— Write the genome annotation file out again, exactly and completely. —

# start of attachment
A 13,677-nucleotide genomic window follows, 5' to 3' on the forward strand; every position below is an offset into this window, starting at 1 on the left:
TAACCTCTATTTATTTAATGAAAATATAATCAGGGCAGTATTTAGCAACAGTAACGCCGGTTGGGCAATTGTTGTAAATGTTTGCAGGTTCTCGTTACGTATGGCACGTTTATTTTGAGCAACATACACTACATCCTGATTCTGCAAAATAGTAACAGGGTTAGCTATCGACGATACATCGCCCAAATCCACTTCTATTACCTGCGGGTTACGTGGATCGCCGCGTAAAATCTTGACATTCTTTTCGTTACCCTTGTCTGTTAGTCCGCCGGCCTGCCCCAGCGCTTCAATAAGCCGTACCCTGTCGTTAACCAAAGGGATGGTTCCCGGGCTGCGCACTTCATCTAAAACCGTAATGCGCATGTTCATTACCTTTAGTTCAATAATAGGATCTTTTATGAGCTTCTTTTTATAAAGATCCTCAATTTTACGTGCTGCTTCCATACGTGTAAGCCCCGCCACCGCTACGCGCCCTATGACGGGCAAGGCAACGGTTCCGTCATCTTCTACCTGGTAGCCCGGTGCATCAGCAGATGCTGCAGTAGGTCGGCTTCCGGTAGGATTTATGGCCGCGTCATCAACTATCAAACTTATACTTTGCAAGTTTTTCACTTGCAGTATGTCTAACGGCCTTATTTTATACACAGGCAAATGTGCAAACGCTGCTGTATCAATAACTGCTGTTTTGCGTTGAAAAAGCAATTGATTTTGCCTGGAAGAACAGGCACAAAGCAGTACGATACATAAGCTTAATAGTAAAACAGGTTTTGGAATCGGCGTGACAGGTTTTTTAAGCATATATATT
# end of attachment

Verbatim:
A 13,677-nucleotide genomic window follows, 5' to 3' on the forward strand; every position below is an offset into this window, starting at 1 on the left:
TAACCTCTATTTATTTAATGAAAATATAATCAGGGCAGTATTTAGCAACAGTAACGCCGGTTGGGCAATTGTTGTAAATGTTTGCAGGTTCTCGTTACGTATGGCACGTTTATTTTGAGCAACATACACTACATCCTGATTCTGCAAAATAGTAACAGGGTTAGCTATCGACGATACATCGCCCAAATCCACTTCTATTACCTGCGGGTTACGTGGATCGCCGCGTAAAATCTTGACATTCTTTTCGTTACCCTTGTCTGTTAGTCCGCCGGCCTGCCCCAGCGCTTCAATAAGCCGTACCCTGTCGTTAACCAAAGGGATGGTTCCCGGGCTGCGCACTTCATCTAAAACCGTAATGCGCATGTTCATTACCTTTAGTTCAATAATAGGATCTTTTATGAGCTTCTTTTTATAAAGATCCTCAATTTTACGTGCTGCTTCCATACGTGTAAGCCCCGCCACCGCTACGCGCCCTATGACGGGCAAGGCAACGGTTCCGTCATCTTCTACCTGGTAGCCCGGTGCATCAGCAGATGCTGCAGTAGGTCGGCTTCCGGTAGGATTTATGGCCGCGTCATCAACTATCAAACTTATACTTTGCAAGTTTTTCACTTGCAGTATGTCTAACGGCCTTATTTTATACACAGGCAAATGTGCAAACGCTGCTGTATCAATAACTGCTGTTTTGCGTTGAAAAAGCAATTGATTTTGCCTGGAAGAACAGGCACAAAGCAGTACGATACATAAGCTTAATAGTAAAACAGGTTTTGGAATCGGCGTGACAGGTTTTTTAAGCATATATATT